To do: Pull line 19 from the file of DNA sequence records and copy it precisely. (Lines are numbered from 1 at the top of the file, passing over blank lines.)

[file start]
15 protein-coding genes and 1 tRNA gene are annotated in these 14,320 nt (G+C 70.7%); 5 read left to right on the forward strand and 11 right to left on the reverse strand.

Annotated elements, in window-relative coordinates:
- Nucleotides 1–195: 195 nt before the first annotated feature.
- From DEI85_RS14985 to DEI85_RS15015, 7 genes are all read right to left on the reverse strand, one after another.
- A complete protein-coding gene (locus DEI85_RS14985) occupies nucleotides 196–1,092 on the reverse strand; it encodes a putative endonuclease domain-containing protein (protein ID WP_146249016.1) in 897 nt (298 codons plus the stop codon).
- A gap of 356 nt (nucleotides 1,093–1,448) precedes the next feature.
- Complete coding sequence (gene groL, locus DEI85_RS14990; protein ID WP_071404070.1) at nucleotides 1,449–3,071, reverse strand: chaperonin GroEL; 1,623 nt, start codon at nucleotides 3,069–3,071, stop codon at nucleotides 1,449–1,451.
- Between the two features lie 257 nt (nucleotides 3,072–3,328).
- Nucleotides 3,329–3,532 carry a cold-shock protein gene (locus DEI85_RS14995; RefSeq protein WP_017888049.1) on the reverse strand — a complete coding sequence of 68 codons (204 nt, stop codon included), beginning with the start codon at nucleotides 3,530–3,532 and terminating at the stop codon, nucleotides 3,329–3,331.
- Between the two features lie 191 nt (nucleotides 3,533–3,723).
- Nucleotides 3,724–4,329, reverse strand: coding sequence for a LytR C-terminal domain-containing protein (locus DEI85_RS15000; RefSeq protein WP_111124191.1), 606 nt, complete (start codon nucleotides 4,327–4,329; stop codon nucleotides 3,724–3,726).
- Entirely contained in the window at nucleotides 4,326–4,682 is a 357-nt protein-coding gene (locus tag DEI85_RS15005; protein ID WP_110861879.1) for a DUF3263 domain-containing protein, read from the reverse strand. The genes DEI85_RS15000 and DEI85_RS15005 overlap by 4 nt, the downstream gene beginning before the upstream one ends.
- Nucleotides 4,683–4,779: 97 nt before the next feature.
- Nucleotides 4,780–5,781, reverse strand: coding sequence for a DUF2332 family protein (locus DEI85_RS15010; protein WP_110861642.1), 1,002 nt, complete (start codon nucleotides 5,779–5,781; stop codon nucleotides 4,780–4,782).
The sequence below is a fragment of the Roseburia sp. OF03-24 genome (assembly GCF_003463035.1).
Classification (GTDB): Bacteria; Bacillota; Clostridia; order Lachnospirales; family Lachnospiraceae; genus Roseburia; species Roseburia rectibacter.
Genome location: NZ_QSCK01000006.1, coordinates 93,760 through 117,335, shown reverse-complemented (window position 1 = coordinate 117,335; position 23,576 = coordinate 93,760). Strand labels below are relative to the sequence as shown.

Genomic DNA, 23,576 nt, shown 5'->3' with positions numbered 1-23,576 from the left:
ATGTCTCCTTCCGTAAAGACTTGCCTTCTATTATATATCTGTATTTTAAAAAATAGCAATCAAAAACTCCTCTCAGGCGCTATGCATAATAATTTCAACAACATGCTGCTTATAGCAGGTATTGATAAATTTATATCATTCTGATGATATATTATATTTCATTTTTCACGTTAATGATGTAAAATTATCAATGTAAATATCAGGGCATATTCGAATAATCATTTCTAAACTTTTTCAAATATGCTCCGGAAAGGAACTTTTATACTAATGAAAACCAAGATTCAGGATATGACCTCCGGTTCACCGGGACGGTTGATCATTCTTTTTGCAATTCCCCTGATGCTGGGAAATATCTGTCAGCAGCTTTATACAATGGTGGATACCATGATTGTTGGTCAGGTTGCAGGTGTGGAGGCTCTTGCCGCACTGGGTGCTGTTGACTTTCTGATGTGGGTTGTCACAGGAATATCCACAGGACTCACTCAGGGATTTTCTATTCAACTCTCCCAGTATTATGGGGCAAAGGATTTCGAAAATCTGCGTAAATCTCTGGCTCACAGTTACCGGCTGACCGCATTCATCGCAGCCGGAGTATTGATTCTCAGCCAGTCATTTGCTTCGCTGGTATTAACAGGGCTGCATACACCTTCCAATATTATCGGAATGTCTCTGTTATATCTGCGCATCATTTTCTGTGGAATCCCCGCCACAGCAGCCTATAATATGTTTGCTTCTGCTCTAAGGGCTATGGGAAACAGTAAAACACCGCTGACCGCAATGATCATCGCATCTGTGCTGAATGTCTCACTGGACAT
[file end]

ATGTCTCCTTCCGTAAAGACTTGCCTTCTATTATATATCTGTATTTTAAAAAATAGCAATCAAAAACTCCTCTCAGGCGCTATGCATAATAATTTCAACAACATGCTGCTTATAGCAGGTATTGATAAATTTATATCATTCTGATGATATATTATATTTCATTTTTCACGTTAATGATGTAAAATTATCAATGTAAATATCAGGGCATATTCGAATAATCATTTCTAAACTTTTTCAAATATGCTCCGGAAAGGAACTTTTATACTAATGAAAACCAAGATTCAGGATATGACCTCCGGTTCACCGGGACGGTTGATCATTCTTTTTGCAATTCCCCTGATGCTGGGAAATATCTGTCAGCAGCTTTATACAATGGTGGATACCATGATTGTTGGTCAGGTTGCAGGTGTGGAGGCTCTTGCCGCACTGGGTGCTGTTGACTTTCTGATGTGGGTTGTCACAGGAATATCCACAGGACTCACTCAGGGATTTTCTATTCAACTCTCCCAGTATTATGGGGCAAAGGATTTCGAAAATCTGCGTAAATCTCTGGCTCACAGTTACCGGCTGACCGCATTCATCGCAGCCGGAGTATTGATTCTCAGCCAGTCATTTGCTTCGCTGGTATTAACAGGGCTGCATACACCTTCCAATATTATCGGAATGTCTCTGTTATATCTGCGCATCATTTTCTGTGGAATCCCCGCCACAGCAGCCTATAATATGTTTGCTTCTGCTCTAAGGGCTATGGGAAACAGTAAAACACCGCTGACCGCAATGATCATCGCATCTGTGCTGAATGTCTCACTGGACAT